Lawrence Solomon The Wall Street Journal August 25, 1989 Wherever trees grow on private land, forest owners seem to draw the ire of their governments. The government of Ontario has a problem with the way many of its small, private woodlot owners tend their forests: They won’t cut down their trees. The government’s surveys conclude that these smallholders – mostly farmers, professionals and retirees, who control more that 10 million acres of timberland – have what government experts call “a rather indifferent attitude” toward their land. The Ontario government, like governments in wooded areas everywhere, wants to stimulate the exploitation of its forests. But no matter what it tries – and that includes everything from free advice and harvesting services to tax holidays for those joining a government Woodlot Improvement Plan – most woodlot owners refuse to clear-cut their private forests for personal gain, or even to harvest their older timber at the accelerated rate the government favors.
Don’t Blame the Private Sector
Deforestation and the degradation of Ontario’s forest lands make the papers every day in Ontario, but it isn’t the private sector, which owns less than 10% of Ontario’s timber, that is to blame. The deforestation is occurring in the government’s land. While governments act like capitalists, seeing trees as piles of lumber and talking of economic growth, woodlot owners often attend to more spiritual needs: cross country skiing, hunting, birdwatching, or simply the pleasure of owning a piece of wooded land. When they do sell their trees, they tend to avoid clear-cutting and they hold out for prices that are typically two or three times those set by the government for timber. Sweden has more standing forest today than at any time in its past; bogs have been reclaimed and reforestation is mandatory. Unlike Canada, most of the forest land is privately owned, but the government of Sweden, too, has a problem with its small woodlot owners: Sweden’s forest industry has become a major importer of wood because the smallholders don’t want to cut down their trees fast enough. Each year, Sweden grows 100 million cubic meters of wood while harvesting only 70 million cubic meters, leaving a large and growing surplus on private ground. This surplus has also stimulated a national debate over whether to “use the carrot or the whip” to get the woodlot owners to see things the state’s way, says Anders Luden, agricultural attache at the Swedish embassy in Washington. Sweden’s forest industry – the country’s second-largest industry and largest net foreign-exchange earner – is strictly, and from the government’s point of view successfully, managed as an economic resource. Woodlot owners are required to reforest, but they are also required to harvest at least half of their trees within a decade after they mature. Wild, unmanaged standards stands are forbidden, lest the nation’s economy be hurt. But these smallholders still exercise too much control, asserts Mr. Lunden, explaining that the country’s forest management plans are being thwarted by the he smallholders’ growing affluence, which allows them to forgo the income that harvesting would bring. Neighboring Finland also has a huge forest industry and, like Sweden, has more forest than ever before. Five years ago, when the industry was importing 30% of its wood, the Central Association of Forest Industries, a trade association, blamed its woes on the ignorance of many of the country’s 300,000 small woodlot owners, who were refusing to cut their wood out of “their gut reaction … to leave the trees alone, even though the forest environment actually deteriorates without judicious felling.” The industry lamented being “reduced to importing wood, while all the time we were surrounded by trees ready to be felled.” The Finnish government agreed that the small woodlot owners posed a problem: New government and industry measures – augmenting a pre-existing policy that taxed the recalcitrant woodlot owners on the amount they would have earned if they had harvested their trees – have since reduced imports to about 10% of the total wood used. But because increasing numbers of Finnish forest owners live in urban areas, and derive a yield from their woodlots that can’t be measured solely in board feet, industry and government fear a resurgence of smallholder intransigence. In Third World countries, too, the state encourages the plunder of the forest while the traditional owners of the forest – whether individual property owners or more often, small village or tribal communities – vainly attempt to stave off remote governments. In Brazil’s Amazon basin, the government has subsidized the tearing down and burning of a forested area bigger than all of France over this past decade, according to the World Bank. Subsidies of various kinds have deforested other regions of Latin America, several Asian countries, and much of Africa, often after decentralized forest holdings fell under central government control. Federal ownership of almost 200 million acres of forest land has served U.S. forests poorly since World War II, when large-scale commercial harvesting began in the forests taken into the national trust by President Theodore Roosevelt earlier in this century. Much of this silviculture is unprofitable: The logging on more than half the Forests Service’s lands loses about $100 million a year. Much of this loss is incurred in the Rocky Mountains, where logging on unstable soils and difficult slopes boosts both harvesting costs and wilderness damage. Overall, however, the Forest Service turns a profit, primarily due to its highly lucrative but irreplaceable coastal rainforests, which are being logged at record rates to keep Northwest sawmills in business. The Wilderness Society fears that America’s remaining rainforests, most of which are controlled by the Forest Service, could disappear within 15 years. Because governments around the world have such an abysmal record, environmentalists like the World Resources Institute, a U.N.-funded Washington think tank, have come to favor returning state lands to private landowners, and local communities, which, on the whole, have maintained their lands far better. Private owners don’t cut at a loss, they don’t cut for employment reasons, and they manage their forests not as an undifferentiated commodity but as multi-purpose properties with timber being but one asset. Governments have differing reasons for exploiting their forests: In Ontario, where the government sells its trees to logging companies for an average of 85 cents apiece, the purpose is the maintenance of forestry jobs; in Brazil the Amazon was seized from local inhabitants under land re-distribution, then harvested or burned for agricultural production; in Scandinavia the forest is little more than a feedstock for the forest products industry. But whatever the government’s motive, the result is generally the same: Forests meet a premature end, the plant and animal species nutured by overmature trees suffer, timber gluts the marketplace and the price of wood is artificially depressed.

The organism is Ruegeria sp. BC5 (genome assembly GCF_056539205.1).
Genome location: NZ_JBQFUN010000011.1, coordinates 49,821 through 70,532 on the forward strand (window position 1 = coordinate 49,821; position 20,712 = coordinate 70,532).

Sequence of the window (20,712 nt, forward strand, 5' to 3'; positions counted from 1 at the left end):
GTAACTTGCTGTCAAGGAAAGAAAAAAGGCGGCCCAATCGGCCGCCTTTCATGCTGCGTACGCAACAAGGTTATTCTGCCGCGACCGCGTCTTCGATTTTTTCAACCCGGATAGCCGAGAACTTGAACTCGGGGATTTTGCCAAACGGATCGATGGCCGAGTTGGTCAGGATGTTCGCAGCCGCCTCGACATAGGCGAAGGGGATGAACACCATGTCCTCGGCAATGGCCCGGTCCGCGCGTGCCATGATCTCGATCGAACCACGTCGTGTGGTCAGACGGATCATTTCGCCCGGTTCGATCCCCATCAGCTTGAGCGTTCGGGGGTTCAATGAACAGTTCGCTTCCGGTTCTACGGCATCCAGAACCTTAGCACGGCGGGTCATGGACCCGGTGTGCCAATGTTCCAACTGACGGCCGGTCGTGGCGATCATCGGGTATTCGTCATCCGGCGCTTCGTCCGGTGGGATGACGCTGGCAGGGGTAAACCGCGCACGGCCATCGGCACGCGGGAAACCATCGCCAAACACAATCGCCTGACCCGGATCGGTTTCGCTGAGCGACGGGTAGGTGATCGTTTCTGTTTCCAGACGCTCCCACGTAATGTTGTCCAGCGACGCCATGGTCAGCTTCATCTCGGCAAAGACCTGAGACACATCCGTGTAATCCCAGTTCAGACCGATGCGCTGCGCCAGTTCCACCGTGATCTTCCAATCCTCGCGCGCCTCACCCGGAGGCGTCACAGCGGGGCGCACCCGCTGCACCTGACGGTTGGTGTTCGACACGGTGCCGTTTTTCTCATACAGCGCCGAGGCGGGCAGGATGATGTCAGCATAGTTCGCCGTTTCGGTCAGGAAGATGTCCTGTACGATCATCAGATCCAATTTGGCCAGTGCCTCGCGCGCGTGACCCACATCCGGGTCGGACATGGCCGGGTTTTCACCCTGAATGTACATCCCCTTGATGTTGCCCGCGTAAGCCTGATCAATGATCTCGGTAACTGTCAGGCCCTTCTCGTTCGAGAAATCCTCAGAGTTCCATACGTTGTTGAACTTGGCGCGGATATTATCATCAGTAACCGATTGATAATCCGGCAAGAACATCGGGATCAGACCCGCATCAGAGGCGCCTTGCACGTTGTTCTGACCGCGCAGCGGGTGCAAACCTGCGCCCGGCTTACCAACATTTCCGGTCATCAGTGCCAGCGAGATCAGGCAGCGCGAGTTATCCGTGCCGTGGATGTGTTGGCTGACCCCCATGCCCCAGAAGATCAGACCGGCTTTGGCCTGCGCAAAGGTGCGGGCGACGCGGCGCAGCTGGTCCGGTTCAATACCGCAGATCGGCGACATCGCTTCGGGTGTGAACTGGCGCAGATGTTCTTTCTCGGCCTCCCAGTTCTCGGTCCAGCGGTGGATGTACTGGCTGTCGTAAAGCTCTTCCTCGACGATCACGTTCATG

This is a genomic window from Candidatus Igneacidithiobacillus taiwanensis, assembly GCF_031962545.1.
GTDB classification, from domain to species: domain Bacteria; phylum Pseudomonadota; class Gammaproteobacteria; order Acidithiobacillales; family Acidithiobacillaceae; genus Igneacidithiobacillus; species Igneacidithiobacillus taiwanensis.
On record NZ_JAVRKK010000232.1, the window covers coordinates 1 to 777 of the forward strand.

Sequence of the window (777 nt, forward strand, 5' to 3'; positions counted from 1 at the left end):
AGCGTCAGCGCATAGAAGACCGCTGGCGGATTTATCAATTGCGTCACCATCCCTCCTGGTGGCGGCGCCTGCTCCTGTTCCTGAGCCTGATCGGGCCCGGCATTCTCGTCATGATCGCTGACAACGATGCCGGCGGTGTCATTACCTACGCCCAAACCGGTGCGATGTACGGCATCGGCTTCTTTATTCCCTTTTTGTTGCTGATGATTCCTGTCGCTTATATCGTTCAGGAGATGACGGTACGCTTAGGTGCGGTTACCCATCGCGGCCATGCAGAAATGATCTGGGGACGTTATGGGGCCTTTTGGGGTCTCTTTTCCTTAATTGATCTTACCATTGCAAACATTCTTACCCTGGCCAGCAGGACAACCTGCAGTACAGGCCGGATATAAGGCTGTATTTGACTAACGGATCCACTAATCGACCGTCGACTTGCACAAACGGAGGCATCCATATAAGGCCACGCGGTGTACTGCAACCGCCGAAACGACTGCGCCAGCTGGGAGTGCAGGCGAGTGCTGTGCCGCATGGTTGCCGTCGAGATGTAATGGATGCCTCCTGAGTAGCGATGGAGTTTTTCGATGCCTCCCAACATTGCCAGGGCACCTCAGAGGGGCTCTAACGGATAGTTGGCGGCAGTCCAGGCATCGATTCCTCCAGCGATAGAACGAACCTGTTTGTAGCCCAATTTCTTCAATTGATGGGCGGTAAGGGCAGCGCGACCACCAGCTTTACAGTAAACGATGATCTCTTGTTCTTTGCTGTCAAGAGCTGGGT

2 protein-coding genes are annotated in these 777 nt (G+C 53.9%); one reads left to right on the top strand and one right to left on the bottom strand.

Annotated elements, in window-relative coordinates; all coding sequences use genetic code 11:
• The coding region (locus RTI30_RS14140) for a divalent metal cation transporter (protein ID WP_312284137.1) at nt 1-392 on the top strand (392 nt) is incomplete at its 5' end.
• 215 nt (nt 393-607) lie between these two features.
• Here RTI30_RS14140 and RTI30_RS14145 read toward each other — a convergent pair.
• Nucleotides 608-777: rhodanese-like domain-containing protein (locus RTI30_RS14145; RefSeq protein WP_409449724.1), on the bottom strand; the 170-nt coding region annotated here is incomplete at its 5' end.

These low prices further discourage proper management of forest lands. Because Ontario loggers don’t own their land, and the government loses money on every tree it harvests, neither has an economic incentive to replant. The government has scant political incentive either. Other than token planting programs to demonstrate a concern for reforestation, the government presides over the deterioration of its holdings, since the chief political benefit of new stands to harvest – credit for forest products jobs – would go to the complete strangers who would be in power 80 years later when the trees mature. Were governments to maintain only true wilderness areas (or to turn these over to conservation organizations), and then return the balance of their forests to private hands, and to the indigenous communities that have successfully managed them since time immemorial, the value of forest lands would climb to recognize their true market value: not only their worth as logpiles put also their recreational value, their development value, their ecological value, and their spiritual value to individuals from so many societies – including our own – around the world.